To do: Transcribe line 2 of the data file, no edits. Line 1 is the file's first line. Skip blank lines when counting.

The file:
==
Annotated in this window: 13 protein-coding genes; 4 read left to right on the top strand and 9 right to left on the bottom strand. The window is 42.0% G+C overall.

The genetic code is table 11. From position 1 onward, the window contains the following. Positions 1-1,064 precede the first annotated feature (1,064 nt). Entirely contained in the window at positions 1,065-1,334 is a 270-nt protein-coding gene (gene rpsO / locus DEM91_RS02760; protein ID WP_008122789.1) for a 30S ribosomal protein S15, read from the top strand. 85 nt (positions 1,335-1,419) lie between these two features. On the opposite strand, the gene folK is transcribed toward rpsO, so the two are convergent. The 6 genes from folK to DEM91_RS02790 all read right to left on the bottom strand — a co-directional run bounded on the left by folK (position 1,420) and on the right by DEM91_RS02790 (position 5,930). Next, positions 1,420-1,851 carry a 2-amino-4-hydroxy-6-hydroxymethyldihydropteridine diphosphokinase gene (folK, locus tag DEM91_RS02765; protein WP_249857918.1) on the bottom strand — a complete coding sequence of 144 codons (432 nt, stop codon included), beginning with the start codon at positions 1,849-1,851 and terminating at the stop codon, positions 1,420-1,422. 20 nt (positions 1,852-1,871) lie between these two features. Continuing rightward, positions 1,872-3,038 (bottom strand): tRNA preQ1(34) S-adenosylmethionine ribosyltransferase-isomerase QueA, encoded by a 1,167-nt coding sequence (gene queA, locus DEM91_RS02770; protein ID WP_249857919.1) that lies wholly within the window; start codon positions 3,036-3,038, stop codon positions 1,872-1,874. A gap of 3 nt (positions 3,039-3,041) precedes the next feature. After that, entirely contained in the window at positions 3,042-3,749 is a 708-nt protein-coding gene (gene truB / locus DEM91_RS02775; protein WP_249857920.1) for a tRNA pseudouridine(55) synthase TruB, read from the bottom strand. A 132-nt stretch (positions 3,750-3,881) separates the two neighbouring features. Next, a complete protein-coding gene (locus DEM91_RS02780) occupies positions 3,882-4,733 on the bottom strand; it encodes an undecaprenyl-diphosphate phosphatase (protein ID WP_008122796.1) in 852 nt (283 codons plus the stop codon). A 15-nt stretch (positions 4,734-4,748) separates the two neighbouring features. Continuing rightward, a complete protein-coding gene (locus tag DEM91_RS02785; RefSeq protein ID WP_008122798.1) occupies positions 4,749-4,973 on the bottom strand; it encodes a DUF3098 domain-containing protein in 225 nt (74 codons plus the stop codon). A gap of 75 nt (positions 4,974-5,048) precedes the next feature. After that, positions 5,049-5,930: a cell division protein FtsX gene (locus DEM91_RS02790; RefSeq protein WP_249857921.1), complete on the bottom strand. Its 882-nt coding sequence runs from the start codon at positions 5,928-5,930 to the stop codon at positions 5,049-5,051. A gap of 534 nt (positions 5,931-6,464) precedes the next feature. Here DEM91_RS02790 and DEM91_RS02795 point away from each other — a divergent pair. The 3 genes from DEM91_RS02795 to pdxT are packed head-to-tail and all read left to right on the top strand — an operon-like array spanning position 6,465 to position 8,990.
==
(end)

The genetic code is table 11. From position 1 onward, the window contains the following. Positions 1-1,064 precede the first annotated feature (1,064 nt). Entirely contained in the window at positions 1,065-1,334 is a 270-nt protein-coding gene (gene rpsO / locus DEM91_RS02760; protein ID WP_008122789.1) for a 30S ribosomal protein S15, read from the top strand. 85 nt (positions 1,335-1,419) lie between these two features. On the opposite strand, the gene folK is transcribed toward rpsO, so the two are convergent. The 6 genes from folK to DEM91_RS02790 all read right to left on the bottom strand — a co-directional run bounded on the left by folK (position 1,420) and on the right by DEM91_RS02790 (position 5,930). Next, positions 1,420-1,851 carry a 2-amino-4-hydroxy-6-hydroxymethyldihydropteridine diphosphokinase gene (folK, locus tag DEM91_RS02765; protein WP_249857918.1) on the bottom strand — a complete coding sequence of 144 codons (432 nt, stop codon included), beginning with the start codon at positions 1,849-1,851 and terminating at the stop codon, positions 1,420-1,422. 20 nt (positions 1,852-1,871) lie between these two features. Continuing rightward, positions 1,872-3,038 (bottom strand): tRNA preQ1(34) S-adenosylmethionine ribosyltransferase-isomerase QueA, encoded by a 1,167-nt coding sequence (gene queA, locus DEM91_RS02770; protein ID WP_249857919.1) that lies wholly within the window; start codon positions 3,036-3,038, stop codon positions 1,872-1,874. A gap of 3 nt (positions 3,039-3,041) precedes the next feature. After that, entirely contained in the window at positions 3,042-3,749 is a 708-nt protein-coding gene (gene truB / locus DEM91_RS02775; protein WP_249857920.1) for a tRNA pseudouridine(55) synthase TruB, read from the bottom strand. A 132-nt stretch (positions 3,750-3,881) separates the two neighbouring features. Next, a complete protein-coding gene (locus DEM91_RS02780) occupies positions 3,882-4,733 on the bottom strand; it encodes an undecaprenyl-diphosphate phosphatase (protein ID WP_008122796.1) in 852 nt (283 codons plus the stop codon). A 15-nt stretch (positions 4,734-4,748) separates the two neighbouring features. Continuing rightward, a complete protein-coding gene (locus tag DEM91_RS02785; RefSeq protein ID WP_008122798.1) occupies positions 4,749-4,973 on the bottom strand; it encodes a DUF3098 domain-containing protein in 225 nt (74 codons plus the stop codon). A gap of 75 nt (positions 4,974-5,048) precedes the next feature. After that, positions 5,049-5,930: a cell division protein FtsX gene (locus DEM91_RS02790; RefSeq protein WP_249857921.1), complete on the bottom strand. Its 882-nt coding sequence runs from the start codon at positions 5,928-5,930 to the stop codon at positions 5,049-5,051. A gap of 534 nt (positions 5,931-6,464) precedes the next feature. Here DEM91_RS02790 and DEM91_RS02795 point away from each other — a divergent pair. The 3 genes from DEM91_RS02795 to pdxT are packed head-to-tail and all read left to right on the top strand — an operon-like array spanning position 6,465 to position 8,990.